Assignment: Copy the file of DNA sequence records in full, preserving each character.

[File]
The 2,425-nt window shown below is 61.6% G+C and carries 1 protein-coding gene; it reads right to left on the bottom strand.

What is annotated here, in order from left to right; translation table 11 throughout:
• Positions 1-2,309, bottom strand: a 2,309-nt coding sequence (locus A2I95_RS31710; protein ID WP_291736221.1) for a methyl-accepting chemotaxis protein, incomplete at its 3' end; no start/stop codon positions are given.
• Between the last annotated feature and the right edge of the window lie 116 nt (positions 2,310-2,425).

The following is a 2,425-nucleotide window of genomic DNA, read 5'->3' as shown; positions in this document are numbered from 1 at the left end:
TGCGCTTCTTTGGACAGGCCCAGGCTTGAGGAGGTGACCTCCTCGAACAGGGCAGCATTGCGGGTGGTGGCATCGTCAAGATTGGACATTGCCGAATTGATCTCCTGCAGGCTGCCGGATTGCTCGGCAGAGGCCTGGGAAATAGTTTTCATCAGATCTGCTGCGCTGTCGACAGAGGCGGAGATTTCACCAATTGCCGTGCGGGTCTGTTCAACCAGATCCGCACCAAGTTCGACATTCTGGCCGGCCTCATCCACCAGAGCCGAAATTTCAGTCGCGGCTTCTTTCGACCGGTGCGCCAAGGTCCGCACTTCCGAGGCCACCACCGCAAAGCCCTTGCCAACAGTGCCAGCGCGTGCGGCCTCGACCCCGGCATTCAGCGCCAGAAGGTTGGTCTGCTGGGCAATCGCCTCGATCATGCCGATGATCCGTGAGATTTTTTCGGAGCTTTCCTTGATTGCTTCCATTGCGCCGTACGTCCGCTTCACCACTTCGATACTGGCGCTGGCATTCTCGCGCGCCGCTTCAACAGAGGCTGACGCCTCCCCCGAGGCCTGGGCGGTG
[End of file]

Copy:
The 2,425-nt window shown below is 61.6% G+C and carries 1 protein-coding gene; it reads right to left on the bottom strand.

What is annotated here, in order from left to right; translation table 11 throughout:
• Positions 1-2,309, bottom strand: a 2,309-nt coding sequence (locus A2I95_RS31710; protein ID WP_291736221.1) for a methyl-accepting chemotaxis protein, incomplete at its 3' end; no start/stop codon positions are given.
• Between the last annotated feature and the right edge of the window lie 116 nt (positions 2,310-2,425).

The following is a 2,425-nucleotide window of genomic DNA, read 5'->3' as shown; positions in this document are numbered from 1 at the left end:
TGCGCTTCTTTGGACAGGCCCAGGCTTGAGGAGGTGACCTCCTCGAACAGGGCAGCATTGCGGGTGGTGGCATCGTCAAGATTGGACATTGCCGAATTGATCTCCTGCAGGCTGCCGGATTGCTCGGCAGAGGCCTGGGAAATAGTTTTCATCAGATCTGCTGCGCTGTCGACAGAGGCGGAGATTTCACCAATTGCCGTGCGGGTCTGTTCAACCAGATCCGCACCAAGTTCGACATTCTGGCCGGCCTCATCCACCAGAGCCGAAATTTCAGTCGCGGCTTCTTTCGACCGGTGCGCCAAGGTCCGCACTTCCGAGGCCACCACCGCAAAGCCCTTGCCAACAGTGCCAGCGCGTGCGGCCTCGACCCCGGCATTCAGCGCCAGAAGGTTGGTCTGCTGGGCAATCGCCTCGATCATGCCGATGATCCGTGAGATTTTTTCGGAGCTTTCCTTGATTGCTTCCATTGCGCCGTACGTCCGCTTCACCACTTCGATACTGGCGCTGGCATTCTCGCGCGCCGCTTCAACAGAGGCTGACGCCTCCCCCGAGGCCTGGGCGGTG